Speaker 2: 03:30 He was as well as his father, the a, the former congressman. And, uh, as has been the case, it was the father of that, that spoke to the media afterwards, while, uh, uh, the congressman, his son, uh, basically left the courthouse without saying much. I couldn't quite tell because it was quite a gaggle following him to his car. But yes, uh, the congressman was in court.
Speaker 1: 03:50 So in the past, uh, congressman hunter and his side have called this prosecution a witch hunt and said it's a political prosecution. Does that kind of rhetoric continue from the hunter camp?
Speaker 2: 04:03 It very much so. In fact, the father still was pressing the bullet political bias notion of the prosecutors who had attended a Hillary Clinton fundraiser claiming that, that biased them for a variety of reasons against, uh, the congressman. One interesting thing is that the, it appeared that there was a motion by the prosecution that to restrict what the congressman could say in terms of political bias and I assumed the winch and so forth. And the judge basically said, you know, he's not going to do that. That, that, you know, basically it's a freedom of speech issue. Uh, so we will continue here. I'm sure a lot about that as the, uh, uh, litigation unfold.
Speaker 1: 04:45 And how is the litigation going to unfold? Apparently we have another hearing scheduled for next week. Is it on these motions?
Speaker 2: 04:53 That's right. Those handful of motions. Like I said, there are some of the big ones. You know, there's been a lot of focus on the change of venue, which most, uh, legal experts think a is the longest of long shots. They've noted some other, you know, more heinous situations where there was a lot of pretrial publicity. And that's just not something that they do in federal court. Again, the key motions to dismiss the case outright, uh, were, were put off until Monday. So there's still that, again, legal experts don't think that, uh, they'd be surprised, I think if Judge Whelan just dismissed the case outright. But, uh, there is still that potential, I guess, because of the hearing on Monday. Should things proceed then that's a trial is scheduled for, for September.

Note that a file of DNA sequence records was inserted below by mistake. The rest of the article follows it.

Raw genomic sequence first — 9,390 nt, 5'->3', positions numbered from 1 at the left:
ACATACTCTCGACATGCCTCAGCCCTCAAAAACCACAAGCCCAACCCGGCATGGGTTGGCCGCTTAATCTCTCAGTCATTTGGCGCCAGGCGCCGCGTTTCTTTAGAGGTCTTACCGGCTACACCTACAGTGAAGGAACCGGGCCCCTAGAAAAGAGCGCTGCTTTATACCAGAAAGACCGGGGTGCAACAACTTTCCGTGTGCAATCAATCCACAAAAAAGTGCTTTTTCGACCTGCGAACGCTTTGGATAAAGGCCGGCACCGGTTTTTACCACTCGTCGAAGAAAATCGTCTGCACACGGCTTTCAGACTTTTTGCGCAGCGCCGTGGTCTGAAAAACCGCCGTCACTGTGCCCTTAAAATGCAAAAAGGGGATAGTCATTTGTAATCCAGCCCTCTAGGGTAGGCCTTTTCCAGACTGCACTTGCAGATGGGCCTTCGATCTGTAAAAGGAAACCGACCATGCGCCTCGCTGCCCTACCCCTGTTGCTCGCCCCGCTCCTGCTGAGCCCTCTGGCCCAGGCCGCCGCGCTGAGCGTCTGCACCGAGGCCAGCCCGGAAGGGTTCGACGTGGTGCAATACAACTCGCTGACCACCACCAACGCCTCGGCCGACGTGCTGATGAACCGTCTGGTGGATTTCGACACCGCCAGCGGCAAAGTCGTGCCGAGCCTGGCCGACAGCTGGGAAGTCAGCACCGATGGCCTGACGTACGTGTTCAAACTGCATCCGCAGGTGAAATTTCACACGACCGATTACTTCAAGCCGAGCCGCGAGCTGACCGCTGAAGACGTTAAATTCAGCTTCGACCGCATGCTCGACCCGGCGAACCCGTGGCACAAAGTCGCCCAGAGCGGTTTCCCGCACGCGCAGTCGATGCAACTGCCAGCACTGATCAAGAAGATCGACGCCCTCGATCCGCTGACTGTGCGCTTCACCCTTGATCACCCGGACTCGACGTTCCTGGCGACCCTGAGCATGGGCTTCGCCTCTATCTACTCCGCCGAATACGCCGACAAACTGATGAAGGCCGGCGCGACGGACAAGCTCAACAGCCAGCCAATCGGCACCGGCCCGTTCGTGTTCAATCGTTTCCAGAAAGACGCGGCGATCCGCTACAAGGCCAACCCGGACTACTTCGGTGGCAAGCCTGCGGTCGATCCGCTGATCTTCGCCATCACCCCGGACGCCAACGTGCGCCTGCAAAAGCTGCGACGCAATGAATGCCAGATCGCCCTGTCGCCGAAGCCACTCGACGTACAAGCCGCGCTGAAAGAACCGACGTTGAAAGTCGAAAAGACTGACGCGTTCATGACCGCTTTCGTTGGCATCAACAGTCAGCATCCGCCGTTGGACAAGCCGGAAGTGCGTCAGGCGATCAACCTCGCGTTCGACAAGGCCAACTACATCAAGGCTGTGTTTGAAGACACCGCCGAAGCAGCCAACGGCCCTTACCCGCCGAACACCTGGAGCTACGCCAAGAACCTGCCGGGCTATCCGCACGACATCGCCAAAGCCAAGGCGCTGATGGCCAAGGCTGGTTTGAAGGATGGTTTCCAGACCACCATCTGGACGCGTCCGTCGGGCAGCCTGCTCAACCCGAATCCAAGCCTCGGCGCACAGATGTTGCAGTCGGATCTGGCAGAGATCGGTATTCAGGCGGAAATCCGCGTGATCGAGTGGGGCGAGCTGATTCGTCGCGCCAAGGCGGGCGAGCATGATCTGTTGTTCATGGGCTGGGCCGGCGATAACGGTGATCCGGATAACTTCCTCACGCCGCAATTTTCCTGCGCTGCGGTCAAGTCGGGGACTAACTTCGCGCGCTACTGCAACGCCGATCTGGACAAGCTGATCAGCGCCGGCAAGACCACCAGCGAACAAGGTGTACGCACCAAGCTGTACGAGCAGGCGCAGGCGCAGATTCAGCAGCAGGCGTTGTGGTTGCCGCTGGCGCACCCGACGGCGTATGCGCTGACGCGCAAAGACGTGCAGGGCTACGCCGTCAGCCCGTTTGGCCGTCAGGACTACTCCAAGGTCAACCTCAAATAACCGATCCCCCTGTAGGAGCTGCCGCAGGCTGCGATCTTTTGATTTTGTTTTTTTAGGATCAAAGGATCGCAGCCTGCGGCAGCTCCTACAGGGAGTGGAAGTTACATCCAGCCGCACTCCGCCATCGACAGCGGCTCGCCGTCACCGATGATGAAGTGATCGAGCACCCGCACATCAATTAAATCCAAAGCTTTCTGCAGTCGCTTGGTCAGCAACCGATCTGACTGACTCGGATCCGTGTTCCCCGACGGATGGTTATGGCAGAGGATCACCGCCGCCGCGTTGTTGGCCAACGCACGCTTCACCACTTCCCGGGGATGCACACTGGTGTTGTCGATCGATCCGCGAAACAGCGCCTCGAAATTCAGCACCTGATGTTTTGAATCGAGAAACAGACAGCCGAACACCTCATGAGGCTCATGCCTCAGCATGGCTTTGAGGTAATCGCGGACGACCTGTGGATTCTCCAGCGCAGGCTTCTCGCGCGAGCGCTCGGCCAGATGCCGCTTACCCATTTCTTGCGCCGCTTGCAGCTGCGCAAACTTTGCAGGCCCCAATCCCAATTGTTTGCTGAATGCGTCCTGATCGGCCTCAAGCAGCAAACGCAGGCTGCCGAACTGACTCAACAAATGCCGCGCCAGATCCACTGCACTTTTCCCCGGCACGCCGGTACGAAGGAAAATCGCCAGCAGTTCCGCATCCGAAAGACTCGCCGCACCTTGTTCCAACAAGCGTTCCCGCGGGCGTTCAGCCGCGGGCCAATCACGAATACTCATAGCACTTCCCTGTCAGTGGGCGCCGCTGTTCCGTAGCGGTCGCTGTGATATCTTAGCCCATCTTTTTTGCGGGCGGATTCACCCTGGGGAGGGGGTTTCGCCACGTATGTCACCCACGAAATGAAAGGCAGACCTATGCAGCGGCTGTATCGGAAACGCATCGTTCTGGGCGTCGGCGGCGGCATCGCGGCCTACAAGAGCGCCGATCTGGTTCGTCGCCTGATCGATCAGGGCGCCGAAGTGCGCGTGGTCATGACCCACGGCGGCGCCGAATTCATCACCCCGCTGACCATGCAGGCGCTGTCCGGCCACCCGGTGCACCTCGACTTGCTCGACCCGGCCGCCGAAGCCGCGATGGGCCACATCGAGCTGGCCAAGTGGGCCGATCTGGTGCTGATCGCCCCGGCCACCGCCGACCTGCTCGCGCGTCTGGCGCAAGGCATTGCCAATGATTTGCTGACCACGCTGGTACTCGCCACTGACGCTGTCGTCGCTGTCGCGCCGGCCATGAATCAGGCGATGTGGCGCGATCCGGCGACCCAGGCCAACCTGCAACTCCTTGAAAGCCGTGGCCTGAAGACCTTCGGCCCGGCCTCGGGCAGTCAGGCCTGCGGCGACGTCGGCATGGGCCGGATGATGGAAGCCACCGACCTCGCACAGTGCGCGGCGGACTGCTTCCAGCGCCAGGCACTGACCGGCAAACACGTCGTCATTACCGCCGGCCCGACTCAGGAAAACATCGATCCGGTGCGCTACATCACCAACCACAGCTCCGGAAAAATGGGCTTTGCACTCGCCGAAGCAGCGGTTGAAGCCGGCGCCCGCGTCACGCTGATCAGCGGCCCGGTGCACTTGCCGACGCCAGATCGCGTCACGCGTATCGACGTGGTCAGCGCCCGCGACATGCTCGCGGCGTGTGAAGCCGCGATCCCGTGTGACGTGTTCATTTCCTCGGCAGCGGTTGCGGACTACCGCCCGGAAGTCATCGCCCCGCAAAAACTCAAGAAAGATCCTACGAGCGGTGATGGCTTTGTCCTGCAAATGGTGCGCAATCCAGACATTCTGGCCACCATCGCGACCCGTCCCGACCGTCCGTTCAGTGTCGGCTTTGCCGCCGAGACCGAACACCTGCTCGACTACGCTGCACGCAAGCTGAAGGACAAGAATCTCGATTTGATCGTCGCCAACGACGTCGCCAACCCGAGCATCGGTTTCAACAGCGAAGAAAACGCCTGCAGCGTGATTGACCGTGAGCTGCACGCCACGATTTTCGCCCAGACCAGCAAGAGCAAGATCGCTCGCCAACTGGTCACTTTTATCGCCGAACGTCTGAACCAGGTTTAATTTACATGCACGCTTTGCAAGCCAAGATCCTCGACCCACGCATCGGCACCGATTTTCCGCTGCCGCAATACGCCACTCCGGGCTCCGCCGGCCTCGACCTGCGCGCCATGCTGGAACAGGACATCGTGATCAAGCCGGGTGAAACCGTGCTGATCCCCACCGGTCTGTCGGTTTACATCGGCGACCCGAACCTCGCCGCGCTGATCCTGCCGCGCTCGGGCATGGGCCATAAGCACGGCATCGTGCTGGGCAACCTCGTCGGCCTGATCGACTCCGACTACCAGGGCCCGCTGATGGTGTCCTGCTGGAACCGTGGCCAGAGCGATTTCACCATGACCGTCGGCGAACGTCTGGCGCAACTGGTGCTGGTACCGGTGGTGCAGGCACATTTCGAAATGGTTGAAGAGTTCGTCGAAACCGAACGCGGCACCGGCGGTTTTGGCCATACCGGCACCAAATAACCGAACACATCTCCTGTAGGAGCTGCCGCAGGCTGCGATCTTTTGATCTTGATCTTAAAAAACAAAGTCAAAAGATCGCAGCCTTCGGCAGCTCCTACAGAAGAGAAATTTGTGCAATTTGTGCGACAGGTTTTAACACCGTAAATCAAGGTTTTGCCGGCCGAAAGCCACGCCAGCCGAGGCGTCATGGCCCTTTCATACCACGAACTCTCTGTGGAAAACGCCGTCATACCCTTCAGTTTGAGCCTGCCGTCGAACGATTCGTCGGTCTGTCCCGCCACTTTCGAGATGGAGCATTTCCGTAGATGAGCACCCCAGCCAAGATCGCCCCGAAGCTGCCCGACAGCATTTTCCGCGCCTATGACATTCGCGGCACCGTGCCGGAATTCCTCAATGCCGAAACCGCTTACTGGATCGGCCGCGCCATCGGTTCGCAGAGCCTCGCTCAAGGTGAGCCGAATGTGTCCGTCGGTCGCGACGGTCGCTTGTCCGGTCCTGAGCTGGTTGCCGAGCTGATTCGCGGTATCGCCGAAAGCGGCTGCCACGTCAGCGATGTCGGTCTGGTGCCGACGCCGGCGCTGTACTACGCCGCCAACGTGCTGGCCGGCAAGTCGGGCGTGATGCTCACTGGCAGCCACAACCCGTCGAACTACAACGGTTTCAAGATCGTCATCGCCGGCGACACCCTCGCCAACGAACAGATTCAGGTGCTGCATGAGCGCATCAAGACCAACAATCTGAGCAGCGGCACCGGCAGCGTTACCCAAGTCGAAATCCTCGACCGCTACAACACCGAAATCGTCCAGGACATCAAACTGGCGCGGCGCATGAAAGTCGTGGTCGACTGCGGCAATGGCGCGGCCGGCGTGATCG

Speaker 1: 05:34 I've been speaking with San Diego Union Tribune columnists. Michael Smolan is from the Union Tribune newsroom. Michael, thank you.
Speaker 2: 05:41 Thank you. Maureen.
Speaker 3: 05:45 [inaudible].
Speaker 1: 00:00 San Diego leaders and immigrant rights groups are praising the Supreme Court's decision to keep the citizenship question off the 2020 census for the time being. And the court said the Trump administration's justification for the question was contrived, leaving open the possibility of adding the question in the future. But California Governor Gavin Newson believes the damage may have already been done.
Speaker 2: 00:22 This has been delayed, but the Trump administration has not been denied. Uh, the fear and the anxiety that he has caused and induced a and that is still very present in our society today.
Speaker 1: 00:35 So how will this impact how the immigrant community responds to the census? Joining me is Christopher Wilson, associate director of alliance San Diego and part of the count me 2020 coalition. Chris, welcome. It's great to be here. Thank you for having me. You know, I would like to play a little bit more of what the governor said in reaction to last week, Supreme Court decision. Here it is
Speaker 2: 00:56 regardless of the decision today, the damage of bringing this issue up and being part of our national discourse over the course of the last year has been done just a few days ago, we were warning about ice rates and we encouraged, uh, members of our community to, you know, not answer the door unless there is a warrant. We wanted folks to know their rights the same time. Now we're letting everybody know it's critical that they answer the questionnaire and the survey. So we have work to do.
Speaker 1: 01:33 Do you agree with Governor Newsome?